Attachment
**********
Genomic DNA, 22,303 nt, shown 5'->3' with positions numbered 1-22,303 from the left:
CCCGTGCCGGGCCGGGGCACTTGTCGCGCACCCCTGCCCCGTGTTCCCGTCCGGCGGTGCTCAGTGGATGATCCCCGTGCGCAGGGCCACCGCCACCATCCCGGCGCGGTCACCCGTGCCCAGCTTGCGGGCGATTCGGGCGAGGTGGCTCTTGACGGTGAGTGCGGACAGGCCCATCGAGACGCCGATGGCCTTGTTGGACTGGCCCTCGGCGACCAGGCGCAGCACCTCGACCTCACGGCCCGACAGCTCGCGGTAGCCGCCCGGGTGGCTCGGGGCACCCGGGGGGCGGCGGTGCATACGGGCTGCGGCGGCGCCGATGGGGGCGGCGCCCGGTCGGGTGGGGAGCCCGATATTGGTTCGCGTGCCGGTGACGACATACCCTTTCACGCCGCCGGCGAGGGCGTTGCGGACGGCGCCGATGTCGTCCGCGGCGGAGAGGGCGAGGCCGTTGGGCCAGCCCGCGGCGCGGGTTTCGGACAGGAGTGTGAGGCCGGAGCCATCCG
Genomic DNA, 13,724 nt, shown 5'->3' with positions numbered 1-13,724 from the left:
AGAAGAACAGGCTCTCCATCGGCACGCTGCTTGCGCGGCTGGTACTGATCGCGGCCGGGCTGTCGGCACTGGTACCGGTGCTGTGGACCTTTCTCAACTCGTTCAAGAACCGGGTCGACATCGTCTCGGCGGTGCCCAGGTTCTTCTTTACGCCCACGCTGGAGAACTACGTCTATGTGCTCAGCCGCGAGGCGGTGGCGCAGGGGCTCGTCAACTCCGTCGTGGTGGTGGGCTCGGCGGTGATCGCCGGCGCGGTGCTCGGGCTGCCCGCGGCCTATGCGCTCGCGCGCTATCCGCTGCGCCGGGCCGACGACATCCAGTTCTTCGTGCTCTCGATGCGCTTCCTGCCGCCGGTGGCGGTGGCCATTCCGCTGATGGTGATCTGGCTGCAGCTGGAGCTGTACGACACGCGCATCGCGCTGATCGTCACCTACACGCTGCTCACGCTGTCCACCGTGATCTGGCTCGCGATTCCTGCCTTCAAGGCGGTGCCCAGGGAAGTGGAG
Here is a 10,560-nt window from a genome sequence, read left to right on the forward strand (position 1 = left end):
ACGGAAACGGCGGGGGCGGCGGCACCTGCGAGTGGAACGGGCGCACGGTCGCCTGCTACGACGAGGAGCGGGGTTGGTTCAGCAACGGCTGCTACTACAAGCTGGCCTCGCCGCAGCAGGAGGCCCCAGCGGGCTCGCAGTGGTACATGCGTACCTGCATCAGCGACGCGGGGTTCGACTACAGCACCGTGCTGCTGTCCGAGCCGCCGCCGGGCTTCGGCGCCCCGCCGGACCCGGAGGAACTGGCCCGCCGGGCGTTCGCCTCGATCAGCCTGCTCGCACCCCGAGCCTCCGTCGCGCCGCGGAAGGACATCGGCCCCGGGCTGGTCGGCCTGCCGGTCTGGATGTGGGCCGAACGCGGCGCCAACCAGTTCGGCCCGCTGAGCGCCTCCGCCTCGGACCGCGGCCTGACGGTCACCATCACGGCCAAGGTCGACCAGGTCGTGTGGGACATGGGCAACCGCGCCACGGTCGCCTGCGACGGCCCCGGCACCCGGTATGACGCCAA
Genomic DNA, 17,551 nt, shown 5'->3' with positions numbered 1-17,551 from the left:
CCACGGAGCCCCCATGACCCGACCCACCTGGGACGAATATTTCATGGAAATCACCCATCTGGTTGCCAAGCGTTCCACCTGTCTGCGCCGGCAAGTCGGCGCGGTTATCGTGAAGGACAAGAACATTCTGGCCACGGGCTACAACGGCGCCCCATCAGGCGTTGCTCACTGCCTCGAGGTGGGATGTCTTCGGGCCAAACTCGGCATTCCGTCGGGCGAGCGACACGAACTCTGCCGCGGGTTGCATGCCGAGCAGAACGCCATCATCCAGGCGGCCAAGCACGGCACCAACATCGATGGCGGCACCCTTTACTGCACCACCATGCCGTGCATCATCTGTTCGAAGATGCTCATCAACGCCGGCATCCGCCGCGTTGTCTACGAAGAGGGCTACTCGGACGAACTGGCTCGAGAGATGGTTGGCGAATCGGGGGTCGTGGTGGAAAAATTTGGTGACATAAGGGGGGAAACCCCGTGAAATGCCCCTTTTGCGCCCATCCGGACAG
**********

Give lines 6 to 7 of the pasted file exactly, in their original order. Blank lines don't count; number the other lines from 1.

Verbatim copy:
ACGGAAACGGCGGGGGCGGCGGCACCTGCGAGTGGAACGGGCGCACGGTCGCCTGCTACGACGAGGAGCGGGGTTGGTTCAGCAACGGCTGCTACTACAAGCTGGCCTCGCCGCAGCAGGAGGCCCCAGCGGGCTCGCAGTGGTACATGCGTACCTGCATCAGCGACGCGGGGTTCGACTACAGCACCGTGCTGCTGTCCGAGCCGCCGCCGGGCTTCGGCGCCCCGCCGGACCCGGAGGAACTGGCCCGCCGGGCGTTCGCCTCGATCAGCCTGCTCGCACCCCGAGCCTCCGTCGCGCCGCGGAAGGACATCGGCCCCGGGCTGGTCGGCCTGCCGGTCTGGATGTGGGCCGAACGCGGCGCCAACCAGTTCGGCCCGCTGAGCGCCTCCGCCTCGGACCGCGGCCTGACGGTCACCATCACGGCCAAGGTCGACCAGGTCGTGTGGGACATGGGCAACCGCGCCACGGTCGCCTGCGACGGCCCCGGCACCCGGTATGACGCCAA
Genomic DNA, 17,551 nt, shown 5'->3' with positions numbered 1-17,551 from the left: